Massachusetts Governor Charlie Baker is technically a Republican, in as much as calling himself a "Republican" helped him to garner votes in the western part of the state, which is less Deep Blue than the Metro Boston Area. But as far as I've ever been able to tell, Baker has never demonstrated any capacity for principles or beliefs beyond "being governor." I often like to say that he makes Mitt Romney look like he has a spine. In perhaps the most painfully Boston sentence of my life, I once met him at a Dropkick Murphys fundraiser while he shared a bucket of Coronitas with Mike Napoli from the Red Sox, and trust me — he's terrible.
So imagine my surprise when I learned that Baker had recruited Patriots' President Robert Kraft — a frequent Trump ally who was recently connected to a sex trafficking scandal in Florida — and essentially commandeered the football team's private jet to fly to China in order to obtain the vitally necessary PPE (including N95 masks) that was otherwise being denied to the state by the spiteful federal government.
From The Boston Globe:
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The journey began, in the governor’s telling, roughly two weeks ago, when the federal government confiscated a shipment of more than 3 million N95 masks at the Port of New York and New Jersey that Massachusetts had arranged to buy.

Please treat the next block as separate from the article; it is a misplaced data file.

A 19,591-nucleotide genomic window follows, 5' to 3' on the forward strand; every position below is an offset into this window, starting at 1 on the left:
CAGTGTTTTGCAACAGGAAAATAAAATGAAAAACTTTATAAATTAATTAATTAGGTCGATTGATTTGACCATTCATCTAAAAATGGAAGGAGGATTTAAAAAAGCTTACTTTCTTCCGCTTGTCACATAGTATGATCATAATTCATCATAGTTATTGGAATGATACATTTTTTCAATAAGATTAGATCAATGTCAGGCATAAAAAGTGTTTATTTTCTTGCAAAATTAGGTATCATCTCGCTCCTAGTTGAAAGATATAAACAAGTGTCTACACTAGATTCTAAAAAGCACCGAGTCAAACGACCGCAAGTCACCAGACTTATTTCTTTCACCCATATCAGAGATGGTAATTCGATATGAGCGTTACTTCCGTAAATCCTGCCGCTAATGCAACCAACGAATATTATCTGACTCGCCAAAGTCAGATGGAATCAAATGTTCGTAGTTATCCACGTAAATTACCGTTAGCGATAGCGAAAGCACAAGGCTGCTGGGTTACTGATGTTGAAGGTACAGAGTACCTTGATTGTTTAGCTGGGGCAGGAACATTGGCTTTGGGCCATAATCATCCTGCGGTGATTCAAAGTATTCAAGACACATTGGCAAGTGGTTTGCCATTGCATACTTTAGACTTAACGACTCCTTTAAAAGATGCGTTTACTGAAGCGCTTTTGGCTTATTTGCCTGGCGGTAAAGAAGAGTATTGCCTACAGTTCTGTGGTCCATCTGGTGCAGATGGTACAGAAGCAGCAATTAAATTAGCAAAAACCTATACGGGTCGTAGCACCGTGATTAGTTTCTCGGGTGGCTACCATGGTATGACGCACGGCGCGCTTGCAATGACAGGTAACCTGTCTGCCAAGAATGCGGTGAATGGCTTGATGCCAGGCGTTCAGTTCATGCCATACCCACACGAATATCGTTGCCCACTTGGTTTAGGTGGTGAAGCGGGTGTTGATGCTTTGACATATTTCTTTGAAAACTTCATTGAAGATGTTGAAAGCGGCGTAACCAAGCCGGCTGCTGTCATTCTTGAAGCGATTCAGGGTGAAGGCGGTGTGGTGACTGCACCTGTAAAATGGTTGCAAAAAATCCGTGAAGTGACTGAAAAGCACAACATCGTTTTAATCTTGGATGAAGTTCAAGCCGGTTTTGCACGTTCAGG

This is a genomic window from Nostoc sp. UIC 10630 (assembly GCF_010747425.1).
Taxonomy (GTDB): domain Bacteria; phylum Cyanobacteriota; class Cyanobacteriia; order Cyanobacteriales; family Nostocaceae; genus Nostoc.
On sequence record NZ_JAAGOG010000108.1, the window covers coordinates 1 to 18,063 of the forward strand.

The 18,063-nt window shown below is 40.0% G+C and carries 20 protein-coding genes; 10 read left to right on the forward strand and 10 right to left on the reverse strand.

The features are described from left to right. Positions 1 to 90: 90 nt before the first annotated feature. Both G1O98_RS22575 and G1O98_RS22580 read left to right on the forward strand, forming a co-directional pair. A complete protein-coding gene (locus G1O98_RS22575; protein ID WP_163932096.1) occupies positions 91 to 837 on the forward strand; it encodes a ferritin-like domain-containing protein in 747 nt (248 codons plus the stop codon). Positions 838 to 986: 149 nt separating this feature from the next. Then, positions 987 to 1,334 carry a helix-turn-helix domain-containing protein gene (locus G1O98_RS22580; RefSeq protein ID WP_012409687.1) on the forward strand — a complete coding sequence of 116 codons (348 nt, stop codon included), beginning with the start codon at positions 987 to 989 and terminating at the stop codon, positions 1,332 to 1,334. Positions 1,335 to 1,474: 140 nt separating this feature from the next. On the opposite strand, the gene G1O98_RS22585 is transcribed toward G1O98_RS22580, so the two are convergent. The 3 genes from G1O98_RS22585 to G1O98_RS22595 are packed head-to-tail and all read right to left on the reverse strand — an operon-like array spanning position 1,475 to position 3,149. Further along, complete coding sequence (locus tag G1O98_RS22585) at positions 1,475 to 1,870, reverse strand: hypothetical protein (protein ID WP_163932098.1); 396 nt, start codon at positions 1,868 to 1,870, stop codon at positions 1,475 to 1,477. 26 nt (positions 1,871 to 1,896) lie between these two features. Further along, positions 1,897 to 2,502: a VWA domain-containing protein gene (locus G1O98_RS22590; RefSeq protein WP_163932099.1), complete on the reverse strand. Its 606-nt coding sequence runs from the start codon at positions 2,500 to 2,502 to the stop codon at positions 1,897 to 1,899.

"I just started reaching out to anybody and everybody I knew, trying to find some other path,” Baker recounted in an interview.
Sidd Bikkannavar, a scientist at NASA’s Jet Propulsion Laboratory (JPL), still doesn't know why he was detained by US Customs and Border Patrol and compelled under duress to give agent's the access PIN to his NASA-owned mobile phone.
From The Verge:
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Seemingly, Bikkannavar’s reentry into the country should not have raised any flags. Not only is he a natural-born US citizen, but he’s also enrolled in Global Entry — a program through CBP that allows individuals who have undergone background checks to have expedited entry into the country. He hasn’t visited the countries listed in the immigration ban and he has worked at JPL — a major center at a US federal agency — for 10 years. There, he works on “wavefront sensing and control,” a type of optics technology that will be used on the upcoming James Webb Space Telescope.
The officer also presented Bikkannavar with a document titled “Inspection of Electronic Devices” and explained that CBP had authority to search his phone. Bikkannavar did not want to hand over the device, because it was given to him by JPL and is technically NASA property. He even showed the officer the JPL barcode on the back of phone. Nonetheless, CBP asked for the phone and the access PIN. “I was cautiously telling him I wasn’t allowed to give it out, because I didn’t want to seem like I was not cooperating,” says Bikkannavar. “I told him I’m not really allowed to give the passcode; I have to protect access.